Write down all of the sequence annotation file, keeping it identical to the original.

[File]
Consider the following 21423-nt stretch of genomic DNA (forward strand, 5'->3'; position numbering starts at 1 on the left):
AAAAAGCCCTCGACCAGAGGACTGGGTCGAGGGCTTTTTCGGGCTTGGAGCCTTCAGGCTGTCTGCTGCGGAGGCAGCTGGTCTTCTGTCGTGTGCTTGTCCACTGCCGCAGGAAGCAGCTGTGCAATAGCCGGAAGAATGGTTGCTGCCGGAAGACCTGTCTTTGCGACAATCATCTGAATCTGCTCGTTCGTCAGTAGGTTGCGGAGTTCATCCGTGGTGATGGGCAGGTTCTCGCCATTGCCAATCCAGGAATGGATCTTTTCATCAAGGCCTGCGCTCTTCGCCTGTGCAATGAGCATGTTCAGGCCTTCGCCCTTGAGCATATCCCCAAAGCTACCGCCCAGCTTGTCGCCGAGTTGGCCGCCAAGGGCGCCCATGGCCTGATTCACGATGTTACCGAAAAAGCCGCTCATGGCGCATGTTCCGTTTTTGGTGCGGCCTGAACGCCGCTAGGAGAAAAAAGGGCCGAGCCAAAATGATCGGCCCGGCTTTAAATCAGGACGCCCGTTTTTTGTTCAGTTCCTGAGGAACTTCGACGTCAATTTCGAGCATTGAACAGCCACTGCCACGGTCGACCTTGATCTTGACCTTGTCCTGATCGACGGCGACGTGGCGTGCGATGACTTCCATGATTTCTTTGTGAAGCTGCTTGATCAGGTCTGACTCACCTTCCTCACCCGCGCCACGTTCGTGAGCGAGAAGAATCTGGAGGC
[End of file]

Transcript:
Consider the following 21423-nt stretch of genomic DNA (forward strand, 5'->3'; position numbering starts at 1 on the left):
AAAAAGCCCTCGACCAGAGGACTGGGTCGAGGGCTTTTTCGGGCTTGGAGCCTTCAGGCTGTCTGCTGCGGAGGCAGCTGGTCTTCTGTCGTGTGCTTGTCCACTGCCGCAGGAAGCAGCTGTGCAATAGCCGGAAGAATGGTTGCTGCCGGAAGACCTGTCTTTGCGACAATCATCTGAATCTGCTCGTTCGTCAGTAGGTTGCGGAGTTCATCCGTGGTGATGGGCAGGTTCTCGCCATTGCCAATCCAGGAATGGATCTTTTCATCAAGGCCTGCGCTCTTCGCCTGTGCAATGAGCATGTTCAGGCCTTCGCCCTTGAGCATATCCCCAAAGCTACCGCCCAGCTTGTCGCCGAGTTGGCCGCCAAGGGCGCCCATGGCCTGATTCACGATGTTACCGAAAAAGCCGCTCATGGCGCATGTTCCGTTTTTGGTGCGGCCTGAACGCCGCTAGGAGAAAAAAGGGCCGAGCCAAAATGATCGGCCCGGCTTTAAATCAGGACGCCCGTTTTTTGTTCAGTTCCTGAGGAACTTCGACGTCAATTTCGAGCATTGAACAGCCACTGCCACGGTCGACCTTGATCTTGACCTTGTCCTGATCGACGGCGACGTGGCGTGCGATGACTTCCATGATTTCTTTGTGAAGCTGCTTGATCAGGTCTGACTCACCTTCCTCACCCGCGCCACGTTCGTGAGCGAGAAGAATCTGGAGGC